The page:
squarepeg 2015-2019 treatment free experience - Page 4
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  1. #61
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    Default Re: squarepeg 2015

    it got just warm enough for cleansing flights today and i was able to get home in time to catch a little bit of it. #3 has lost cluster roar and a few bees from #9 were robbing honey from it. #3 was the only colony from 2014 that i would have described as a 'dink'. it was a caught swarm that never really took off. it's supposed to get warm enough tomorrow that i'll be able to inspect it. it's looking like a good candidate for my first loss this winter.
    journaling the growth of a (mite) treatment free apiary started in 2010. 20+/- hives

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  3. #62
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    Default our season began today,

    and pretty much nominally on time by the calander.

    historically for my location the daily average highs and lows start gaining a degree or so per day coming out of winter and heading into spring starting tomorrow. i.e. spring is waning faster than winter is waxing. we've turned the corner and nature is paying attention.

    as luck would have it today first foraging day after the solstice and i happen to be home for the day. and as luck would better have it walt wright was in town and was willing to mentor as we assessed cluster volumes and cluster locations within the stacks at the homeyard.

    it was one of those day that you know in your heart you will alway be thankful for.
    Last edited by squarepeg; 01-17-2015 at 04:25 PM. Reason: grammer police
    journaling the growth of a (mite) treatment free apiary started in 2010. 20+/- hives

  4. #63
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    Default shook out #3

    my hunch about #3 (loss of cluster roar and getting robbed yesterday) was verified. upon inspection we discovered a very small cluster (not even a good handful of of live bees) with a queen. there was a small handful dead on the bottom board, and a few dead in cells. they were clustered at the top of a frame in the first super. they were utilizing open stores from a frame directly overhead in the second super.

    the queen was tiny and you almost couldn't even tell she was a queen. there were a few capped cells that i haven't looked into yet, and plenty of capped and uncapped honey, and beautiful frames of beebread. some of the brood frames from the deep were completely free of mite frass, and a couple of frames had a few cells with frass. frankly i'm surprised it wasn't full of frass. i'll quantify that in a future post after i've had a chance to examine the comb more carefully and pull those few brood out to examine them.

    the queen was pinched and the remaining bees were allowed to join neigbouring hives. the good news is that i have ten nice deep brood frames, a couple of which are foundationless, and two supers of honey 70% full.

    this poor ol' hive has been troubled from the start. it started as a small secondary swarm from one of my good hives. the virgin never got mated and was laying drones after three weeks so i pinched her and combined another swarm that i caught that had a pretty darn good laying queen. but the good laying pattern did not result in a good colony in the end. they never got ambitious and only drew what comb they had too and didn't really act like they wanted to become a nice big strong colony like their cousins in the yard. i actually had planned to dequeen it anyway and make splits, but truth is having those resources left over to boost my champions is more valuable to the overall operation.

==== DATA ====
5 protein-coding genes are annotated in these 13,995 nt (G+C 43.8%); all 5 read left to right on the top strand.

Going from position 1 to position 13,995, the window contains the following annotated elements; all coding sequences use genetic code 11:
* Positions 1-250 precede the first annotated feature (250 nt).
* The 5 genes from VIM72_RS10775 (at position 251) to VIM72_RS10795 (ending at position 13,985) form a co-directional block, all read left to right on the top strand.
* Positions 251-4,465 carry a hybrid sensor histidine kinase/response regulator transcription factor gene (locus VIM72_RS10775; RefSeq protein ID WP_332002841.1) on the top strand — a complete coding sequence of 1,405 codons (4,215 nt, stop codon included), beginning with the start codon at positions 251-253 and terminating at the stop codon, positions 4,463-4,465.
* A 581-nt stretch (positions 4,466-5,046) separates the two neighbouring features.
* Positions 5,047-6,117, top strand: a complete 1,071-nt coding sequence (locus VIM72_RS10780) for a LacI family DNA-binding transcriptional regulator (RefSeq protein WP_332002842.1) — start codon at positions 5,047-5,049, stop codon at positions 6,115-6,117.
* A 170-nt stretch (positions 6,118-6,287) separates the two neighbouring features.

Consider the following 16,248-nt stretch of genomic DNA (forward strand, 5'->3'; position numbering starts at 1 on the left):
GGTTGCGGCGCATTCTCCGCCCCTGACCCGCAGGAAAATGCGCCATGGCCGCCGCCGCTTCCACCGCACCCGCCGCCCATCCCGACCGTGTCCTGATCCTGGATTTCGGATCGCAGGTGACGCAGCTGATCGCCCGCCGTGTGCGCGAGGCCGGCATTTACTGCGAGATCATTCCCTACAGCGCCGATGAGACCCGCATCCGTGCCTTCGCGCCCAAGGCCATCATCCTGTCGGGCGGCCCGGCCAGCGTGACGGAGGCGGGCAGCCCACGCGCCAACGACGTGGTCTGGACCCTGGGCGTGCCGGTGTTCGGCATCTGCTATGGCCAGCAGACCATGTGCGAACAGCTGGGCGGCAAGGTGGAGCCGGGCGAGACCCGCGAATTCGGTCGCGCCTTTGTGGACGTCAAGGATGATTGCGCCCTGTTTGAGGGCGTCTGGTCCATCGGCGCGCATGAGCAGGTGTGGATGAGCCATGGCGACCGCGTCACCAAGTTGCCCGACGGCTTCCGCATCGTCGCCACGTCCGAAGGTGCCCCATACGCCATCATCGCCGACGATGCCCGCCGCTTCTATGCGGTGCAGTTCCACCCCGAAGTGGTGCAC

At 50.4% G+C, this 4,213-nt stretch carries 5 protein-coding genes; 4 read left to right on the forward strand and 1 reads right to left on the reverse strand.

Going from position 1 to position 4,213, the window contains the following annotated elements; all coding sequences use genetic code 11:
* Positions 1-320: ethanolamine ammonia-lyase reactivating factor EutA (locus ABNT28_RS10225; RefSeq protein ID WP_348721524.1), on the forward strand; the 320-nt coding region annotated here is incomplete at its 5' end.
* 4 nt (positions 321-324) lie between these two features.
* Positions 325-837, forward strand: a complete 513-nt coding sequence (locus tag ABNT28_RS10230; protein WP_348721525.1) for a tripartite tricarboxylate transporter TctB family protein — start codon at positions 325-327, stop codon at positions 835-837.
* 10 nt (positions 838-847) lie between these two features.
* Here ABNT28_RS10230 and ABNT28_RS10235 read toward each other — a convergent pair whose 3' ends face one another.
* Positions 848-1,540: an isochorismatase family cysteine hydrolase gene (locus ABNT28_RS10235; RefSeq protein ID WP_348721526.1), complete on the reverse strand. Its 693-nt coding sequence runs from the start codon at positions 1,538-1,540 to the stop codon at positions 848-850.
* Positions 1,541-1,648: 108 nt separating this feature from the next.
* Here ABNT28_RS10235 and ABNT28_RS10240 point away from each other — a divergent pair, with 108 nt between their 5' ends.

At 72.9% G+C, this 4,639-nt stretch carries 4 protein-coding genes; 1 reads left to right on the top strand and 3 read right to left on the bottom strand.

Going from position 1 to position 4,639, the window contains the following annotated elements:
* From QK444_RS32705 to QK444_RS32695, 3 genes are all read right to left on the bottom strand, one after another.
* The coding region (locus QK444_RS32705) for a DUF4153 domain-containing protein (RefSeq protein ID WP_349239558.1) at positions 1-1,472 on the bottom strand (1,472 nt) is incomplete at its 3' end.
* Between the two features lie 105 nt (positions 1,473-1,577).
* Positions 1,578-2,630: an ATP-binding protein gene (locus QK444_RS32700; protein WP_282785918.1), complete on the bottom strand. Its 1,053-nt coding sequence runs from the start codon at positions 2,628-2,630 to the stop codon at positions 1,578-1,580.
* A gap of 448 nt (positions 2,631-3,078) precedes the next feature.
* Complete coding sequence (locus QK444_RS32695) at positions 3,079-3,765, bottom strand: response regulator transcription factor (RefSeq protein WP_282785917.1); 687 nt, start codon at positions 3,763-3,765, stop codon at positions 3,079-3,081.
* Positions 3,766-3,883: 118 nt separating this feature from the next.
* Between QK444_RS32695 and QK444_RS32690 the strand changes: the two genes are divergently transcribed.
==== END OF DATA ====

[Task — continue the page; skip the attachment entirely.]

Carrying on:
this post is getting long so i'll save the metrics for the eight strong survivors for the next one.

    cheers.
    journaling the growth of a (mite) treatment free apiary started in 2010. 20+/- hives

  5. #64
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    Default Re: shook out #3

    Quote Originally Posted by squarepeg View Post
    another swarm that i caught that had a pretty darn good laying queen. but the good laying pattern did not result in a good colony in the end
    Sorry to hear that squarepeg. From your description it seems to me that this queen was a primary swarm (out with the old queen) and she had no power to take the hive further.

    It happened to me a very similar situation with a swarm I caught at one apiary this year. At the beginning everything went well, almost filled the bee nest box, but then began to weaken. In September the bees try to make supersedure, but without success.

  6. #65
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    Default Re: shook out #3

    Quote Originally Posted by Eduardo Gomes View Post
    Sorry to hear that squarepeg. From your description it seems to me that this queen was a primary swarm (out with the old queen) and she had no power to take the hive further.

    It happened to me a very similar situation with a swarm I caught at one apiary this year. At the beginning everything went well, almost filled the bee nest box, but then began to weaken. In September the bees try to make supersedure, but without success.
    exactly correct eduardo. this is my most common reason for overwintering loss - queen failure after the mating season.

    this hive had three solid frames of brood in early august, but these were not overwintering bees. a small swarm issued from that hive after i saw all that brood. her replacement did not get mated, and there were no overwintering bees reared. in fact, there was no fall brooding at all and that explains why the hive was so heavy with stores when this weak hive should have been light like the rest of the hives this year. it may also explain why not much frass - no brood, no mites.
    journaling the growth of a (mite) treatment free apiary started in 2010. 20+/- hives

  7. #66
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    Default cluster sizes and locations in stack

    on the remaining 8 hives that appear to be doing well at this point, the cluster size was pretty uniform at two and a half to three frames of bees. the two exceptions were #7 and #8 that had about five frames of bees each.

    the other thing different about #7 and #8 is that the clusters were completey in the deep. the clusters in the other six were all over the place with most of them straddling the deep and the first super. one was a narrow chimney going up from the deep through the first super and part way into the second super.